Remember, our Message is not about ourselves; we’re proclaiming Jesus Christ, the Master. All we are is messengers, errand runners from Jesus for you.
C K Barrett says in his commentary about this verse, our text tonight: “It would be hard to describe the Christian ministry more comprehensively in so few words.”1 The purpose of a sermon at an ordination is to set what we are about to do within the context of Scripture. It is not another charge (a mistake frequently made). I can hardly imagine a better verse to do so.
Paul is a minister under attack. The Corinthian church is thoroughly exasperated with their founder. Who does he think he is, they ask, chastising us for divisiveness, for promiscuity, for idolatry, for disfunctionality as a community, for heresy – doubting Jesus’ bodily resurrection? Quick to defend himself, Paul says that he is giving them the straight goods, refusing to speak out of both sides of his mouth. He is not, he tells them, trying to win a popularity contest, peddling the word of God for profit. Surely, he tells them, you know me well enough not to require letters of commendation. Your life as a congregation is the only testimonial you should require from me.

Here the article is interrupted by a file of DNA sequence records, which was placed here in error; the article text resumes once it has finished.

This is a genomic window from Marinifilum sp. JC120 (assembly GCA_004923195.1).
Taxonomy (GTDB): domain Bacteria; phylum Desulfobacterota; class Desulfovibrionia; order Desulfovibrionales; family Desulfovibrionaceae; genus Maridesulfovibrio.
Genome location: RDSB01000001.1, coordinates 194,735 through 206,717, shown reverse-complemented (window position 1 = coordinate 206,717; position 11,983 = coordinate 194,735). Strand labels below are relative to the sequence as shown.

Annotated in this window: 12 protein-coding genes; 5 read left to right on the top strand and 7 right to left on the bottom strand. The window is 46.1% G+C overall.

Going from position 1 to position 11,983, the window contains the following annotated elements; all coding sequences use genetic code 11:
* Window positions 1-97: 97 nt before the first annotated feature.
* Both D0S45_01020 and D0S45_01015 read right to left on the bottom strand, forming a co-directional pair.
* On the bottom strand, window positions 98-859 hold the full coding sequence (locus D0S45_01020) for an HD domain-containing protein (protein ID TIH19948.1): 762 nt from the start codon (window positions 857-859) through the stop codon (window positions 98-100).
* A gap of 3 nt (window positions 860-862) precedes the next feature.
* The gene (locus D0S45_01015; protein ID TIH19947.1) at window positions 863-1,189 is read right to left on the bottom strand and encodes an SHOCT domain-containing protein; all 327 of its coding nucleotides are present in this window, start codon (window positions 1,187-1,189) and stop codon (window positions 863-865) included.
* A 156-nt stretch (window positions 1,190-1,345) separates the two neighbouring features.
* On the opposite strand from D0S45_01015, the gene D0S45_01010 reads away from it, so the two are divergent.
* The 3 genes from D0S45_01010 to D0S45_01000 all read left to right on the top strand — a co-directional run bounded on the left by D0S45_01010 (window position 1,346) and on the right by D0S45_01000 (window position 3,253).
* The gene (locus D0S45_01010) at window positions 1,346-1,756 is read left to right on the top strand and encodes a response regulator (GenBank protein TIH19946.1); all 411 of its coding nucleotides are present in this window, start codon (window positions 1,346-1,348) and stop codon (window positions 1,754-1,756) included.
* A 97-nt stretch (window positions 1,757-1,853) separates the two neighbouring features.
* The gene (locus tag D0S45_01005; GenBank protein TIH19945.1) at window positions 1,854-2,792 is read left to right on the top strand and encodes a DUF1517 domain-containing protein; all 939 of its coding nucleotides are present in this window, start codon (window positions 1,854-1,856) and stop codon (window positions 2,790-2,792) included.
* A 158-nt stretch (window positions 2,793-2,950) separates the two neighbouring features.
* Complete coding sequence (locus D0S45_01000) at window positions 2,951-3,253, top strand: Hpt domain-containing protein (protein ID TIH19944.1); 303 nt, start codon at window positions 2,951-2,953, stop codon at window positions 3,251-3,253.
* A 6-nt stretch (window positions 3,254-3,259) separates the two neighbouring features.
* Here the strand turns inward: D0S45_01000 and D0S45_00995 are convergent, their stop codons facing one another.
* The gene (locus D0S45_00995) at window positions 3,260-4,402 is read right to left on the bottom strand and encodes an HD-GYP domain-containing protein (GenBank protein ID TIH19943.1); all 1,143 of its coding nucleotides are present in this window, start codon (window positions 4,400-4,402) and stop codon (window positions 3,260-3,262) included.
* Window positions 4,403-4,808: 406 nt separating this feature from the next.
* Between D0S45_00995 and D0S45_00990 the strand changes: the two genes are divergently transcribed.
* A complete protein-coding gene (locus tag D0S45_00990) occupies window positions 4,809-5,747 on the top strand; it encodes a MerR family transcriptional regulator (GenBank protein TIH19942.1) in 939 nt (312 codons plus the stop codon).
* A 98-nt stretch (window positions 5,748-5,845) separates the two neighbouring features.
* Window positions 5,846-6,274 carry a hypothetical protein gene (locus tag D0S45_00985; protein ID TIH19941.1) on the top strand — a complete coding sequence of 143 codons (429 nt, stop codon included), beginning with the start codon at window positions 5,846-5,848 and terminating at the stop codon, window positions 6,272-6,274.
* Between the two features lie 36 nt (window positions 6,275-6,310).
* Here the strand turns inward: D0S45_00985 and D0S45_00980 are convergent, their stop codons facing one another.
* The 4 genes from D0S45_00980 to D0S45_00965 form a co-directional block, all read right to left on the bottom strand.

Clergy today are in deep trouble right across North America: one is dismissed from their congregation every thirteen seconds. Dissent starts so innocuously, with a whisper, then some gossip, grumbling, complaining, and soon it grows into a crescendo, the congregation never recovers, the world looks by and shakes their head, and clergy (and their loved ones) are shattered in their faith. The biggest enemy to the gospel in our day is the harsh and uncharitable way that ministers are attacked and local churches destroyed. And it all comes back to ignorance: ignorance about what a minister is called to do, and how a congregation responds to her or his leadership based on Biblical expectations and New Testament norms of what the calling of ministry is all about.